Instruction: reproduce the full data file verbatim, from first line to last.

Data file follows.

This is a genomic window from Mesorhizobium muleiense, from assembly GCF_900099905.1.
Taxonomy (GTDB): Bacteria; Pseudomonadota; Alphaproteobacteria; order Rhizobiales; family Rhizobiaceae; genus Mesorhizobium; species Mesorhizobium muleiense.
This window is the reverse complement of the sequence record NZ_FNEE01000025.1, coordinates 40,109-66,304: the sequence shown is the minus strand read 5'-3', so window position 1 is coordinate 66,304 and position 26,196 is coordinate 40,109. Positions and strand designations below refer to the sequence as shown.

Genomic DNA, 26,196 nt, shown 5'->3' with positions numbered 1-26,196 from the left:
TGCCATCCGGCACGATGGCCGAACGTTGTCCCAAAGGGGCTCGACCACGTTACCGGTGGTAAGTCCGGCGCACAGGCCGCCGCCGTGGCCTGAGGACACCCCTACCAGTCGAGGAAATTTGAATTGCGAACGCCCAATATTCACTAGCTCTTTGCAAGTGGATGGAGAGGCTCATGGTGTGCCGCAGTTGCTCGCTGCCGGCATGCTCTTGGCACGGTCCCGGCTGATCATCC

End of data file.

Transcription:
This is a genomic window from Mesorhizobium muleiense, from assembly GCF_900099905.1.
Taxonomy (GTDB): Bacteria; Pseudomonadota; Alphaproteobacteria; order Rhizobiales; family Rhizobiaceae; genus Mesorhizobium; species Mesorhizobium muleiense.
This window is the reverse complement of the sequence record NZ_FNEE01000025.1, coordinates 40,109-66,304: the sequence shown is the minus strand read 5'-3', so window position 1 is coordinate 66,304 and position 26,196 is coordinate 40,109. Positions and strand designations below refer to the sequence as shown.

Genomic DNA, 26,196 nt, shown 5'->3' with positions numbered 1-26,196 from the left:
TGCCATCCGGCACGATGGCCGAACGTTGTCCCAAAGGGGCTCGACCACGTTACCGGTGGTAAGTCCGGCGCACAGGCCGCCGCCGTGGCCTGAGGACACCCCTACCAGTCGAGGAAATTTGAATTGCGAACGCCCAATATTCACTAGCTCTTTGCAAGTGGATGGAGAGGCTCATGGTGTGCCGCAGTTGCTCGCTGCCGGCATGCTCTTGGCACGGTCCCGGCTGATCATCC